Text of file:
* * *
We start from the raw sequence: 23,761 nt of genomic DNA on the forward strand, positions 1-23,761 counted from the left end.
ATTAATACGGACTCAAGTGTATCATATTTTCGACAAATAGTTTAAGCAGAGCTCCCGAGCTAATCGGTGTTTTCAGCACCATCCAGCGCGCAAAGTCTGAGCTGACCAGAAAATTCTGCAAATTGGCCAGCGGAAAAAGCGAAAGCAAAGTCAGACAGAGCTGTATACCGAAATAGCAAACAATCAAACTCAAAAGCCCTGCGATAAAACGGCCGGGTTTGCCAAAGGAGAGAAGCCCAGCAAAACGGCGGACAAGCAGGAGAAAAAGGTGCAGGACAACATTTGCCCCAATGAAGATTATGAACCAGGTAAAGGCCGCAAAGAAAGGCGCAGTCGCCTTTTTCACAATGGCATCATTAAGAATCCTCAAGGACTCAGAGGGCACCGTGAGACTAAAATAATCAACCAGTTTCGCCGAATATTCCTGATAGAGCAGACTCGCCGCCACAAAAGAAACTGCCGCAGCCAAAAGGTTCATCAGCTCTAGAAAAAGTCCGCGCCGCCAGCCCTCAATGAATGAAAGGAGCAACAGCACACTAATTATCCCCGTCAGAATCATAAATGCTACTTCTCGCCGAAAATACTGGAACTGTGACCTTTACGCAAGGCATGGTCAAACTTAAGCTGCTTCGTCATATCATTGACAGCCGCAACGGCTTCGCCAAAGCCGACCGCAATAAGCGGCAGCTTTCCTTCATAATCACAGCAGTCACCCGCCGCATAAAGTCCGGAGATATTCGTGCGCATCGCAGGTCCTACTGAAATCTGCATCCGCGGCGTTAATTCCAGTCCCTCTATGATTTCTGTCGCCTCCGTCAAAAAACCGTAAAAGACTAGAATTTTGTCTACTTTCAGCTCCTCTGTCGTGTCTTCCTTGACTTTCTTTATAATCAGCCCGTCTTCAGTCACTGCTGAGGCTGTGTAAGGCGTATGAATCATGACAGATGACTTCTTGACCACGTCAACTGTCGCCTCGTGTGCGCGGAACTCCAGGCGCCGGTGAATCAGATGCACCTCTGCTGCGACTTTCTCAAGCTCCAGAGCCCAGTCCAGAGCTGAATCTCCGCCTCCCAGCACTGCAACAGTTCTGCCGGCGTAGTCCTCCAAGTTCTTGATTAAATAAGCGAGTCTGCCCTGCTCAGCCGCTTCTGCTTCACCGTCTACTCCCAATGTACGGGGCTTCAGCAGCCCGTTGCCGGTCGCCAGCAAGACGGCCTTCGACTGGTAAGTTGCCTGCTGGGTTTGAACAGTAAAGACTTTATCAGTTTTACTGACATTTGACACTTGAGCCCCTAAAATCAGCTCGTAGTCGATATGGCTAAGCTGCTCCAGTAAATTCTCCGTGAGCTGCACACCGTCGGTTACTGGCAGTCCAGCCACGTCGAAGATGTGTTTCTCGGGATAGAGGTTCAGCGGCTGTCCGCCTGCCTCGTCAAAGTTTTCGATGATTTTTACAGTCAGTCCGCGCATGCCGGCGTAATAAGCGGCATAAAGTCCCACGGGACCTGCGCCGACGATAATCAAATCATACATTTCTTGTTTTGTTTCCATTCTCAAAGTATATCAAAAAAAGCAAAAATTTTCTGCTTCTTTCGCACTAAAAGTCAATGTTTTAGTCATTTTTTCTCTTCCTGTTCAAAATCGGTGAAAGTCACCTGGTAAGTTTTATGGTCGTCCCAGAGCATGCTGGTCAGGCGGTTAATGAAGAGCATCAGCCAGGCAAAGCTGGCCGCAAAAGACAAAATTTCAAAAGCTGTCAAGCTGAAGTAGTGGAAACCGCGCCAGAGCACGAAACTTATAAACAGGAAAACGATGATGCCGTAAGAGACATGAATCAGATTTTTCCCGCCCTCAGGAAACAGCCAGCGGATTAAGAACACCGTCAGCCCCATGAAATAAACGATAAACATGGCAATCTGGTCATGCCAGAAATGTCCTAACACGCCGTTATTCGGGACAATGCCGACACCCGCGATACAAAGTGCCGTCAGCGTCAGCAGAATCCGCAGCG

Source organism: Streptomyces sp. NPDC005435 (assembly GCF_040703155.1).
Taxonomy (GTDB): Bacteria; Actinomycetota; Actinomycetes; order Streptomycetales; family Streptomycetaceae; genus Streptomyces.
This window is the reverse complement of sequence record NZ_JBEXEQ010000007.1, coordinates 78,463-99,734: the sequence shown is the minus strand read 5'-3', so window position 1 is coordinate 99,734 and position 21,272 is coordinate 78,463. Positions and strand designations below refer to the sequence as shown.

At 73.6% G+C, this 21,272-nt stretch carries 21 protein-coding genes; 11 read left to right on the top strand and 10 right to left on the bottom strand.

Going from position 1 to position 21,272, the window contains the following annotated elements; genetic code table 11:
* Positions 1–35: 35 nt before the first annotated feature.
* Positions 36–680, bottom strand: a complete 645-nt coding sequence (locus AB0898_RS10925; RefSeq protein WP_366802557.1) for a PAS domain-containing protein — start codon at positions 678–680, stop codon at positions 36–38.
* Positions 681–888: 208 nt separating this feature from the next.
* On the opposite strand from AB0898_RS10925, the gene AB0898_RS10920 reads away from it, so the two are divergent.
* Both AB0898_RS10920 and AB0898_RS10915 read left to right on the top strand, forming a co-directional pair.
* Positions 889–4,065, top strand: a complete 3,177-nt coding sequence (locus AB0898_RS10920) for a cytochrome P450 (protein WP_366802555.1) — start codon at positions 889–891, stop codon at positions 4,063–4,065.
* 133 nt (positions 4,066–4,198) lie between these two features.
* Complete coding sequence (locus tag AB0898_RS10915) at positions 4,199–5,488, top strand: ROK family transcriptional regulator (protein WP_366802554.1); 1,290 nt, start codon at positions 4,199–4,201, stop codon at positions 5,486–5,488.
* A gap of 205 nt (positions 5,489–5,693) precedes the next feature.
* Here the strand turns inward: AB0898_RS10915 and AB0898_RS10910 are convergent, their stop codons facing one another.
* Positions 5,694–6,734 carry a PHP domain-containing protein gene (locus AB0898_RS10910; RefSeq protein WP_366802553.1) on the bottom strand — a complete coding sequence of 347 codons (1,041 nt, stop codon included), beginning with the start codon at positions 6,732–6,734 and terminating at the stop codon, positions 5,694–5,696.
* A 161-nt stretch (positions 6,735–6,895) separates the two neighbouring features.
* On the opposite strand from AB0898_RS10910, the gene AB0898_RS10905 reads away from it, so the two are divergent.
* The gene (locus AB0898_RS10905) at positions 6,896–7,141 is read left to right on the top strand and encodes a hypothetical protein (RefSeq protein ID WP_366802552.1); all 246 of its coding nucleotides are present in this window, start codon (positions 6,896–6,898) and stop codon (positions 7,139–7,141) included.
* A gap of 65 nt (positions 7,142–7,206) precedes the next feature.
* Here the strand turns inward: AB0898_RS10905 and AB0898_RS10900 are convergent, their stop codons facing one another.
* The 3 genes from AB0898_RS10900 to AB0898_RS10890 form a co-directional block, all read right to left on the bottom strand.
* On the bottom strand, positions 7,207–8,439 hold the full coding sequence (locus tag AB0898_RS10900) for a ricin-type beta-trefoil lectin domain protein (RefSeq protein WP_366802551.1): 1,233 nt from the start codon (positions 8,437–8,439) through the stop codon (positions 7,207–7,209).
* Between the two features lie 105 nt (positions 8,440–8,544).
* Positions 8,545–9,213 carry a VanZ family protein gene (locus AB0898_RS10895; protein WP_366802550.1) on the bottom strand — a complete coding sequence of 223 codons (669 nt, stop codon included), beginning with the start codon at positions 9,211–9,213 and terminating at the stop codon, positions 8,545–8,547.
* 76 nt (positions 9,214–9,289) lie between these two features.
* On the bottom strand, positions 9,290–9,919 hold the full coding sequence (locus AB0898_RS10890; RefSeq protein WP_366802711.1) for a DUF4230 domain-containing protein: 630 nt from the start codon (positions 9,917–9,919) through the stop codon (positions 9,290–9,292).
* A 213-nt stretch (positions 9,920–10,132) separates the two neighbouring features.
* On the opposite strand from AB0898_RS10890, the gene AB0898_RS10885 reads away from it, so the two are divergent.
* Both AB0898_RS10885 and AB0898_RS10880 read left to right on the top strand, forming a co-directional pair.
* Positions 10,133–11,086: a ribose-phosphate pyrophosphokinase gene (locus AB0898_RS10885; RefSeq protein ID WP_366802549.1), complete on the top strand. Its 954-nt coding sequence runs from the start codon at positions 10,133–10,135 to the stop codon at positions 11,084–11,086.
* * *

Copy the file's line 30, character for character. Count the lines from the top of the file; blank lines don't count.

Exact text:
* A 213-nt stretch (positions 9,920–10,132) separates the two neighbouring features.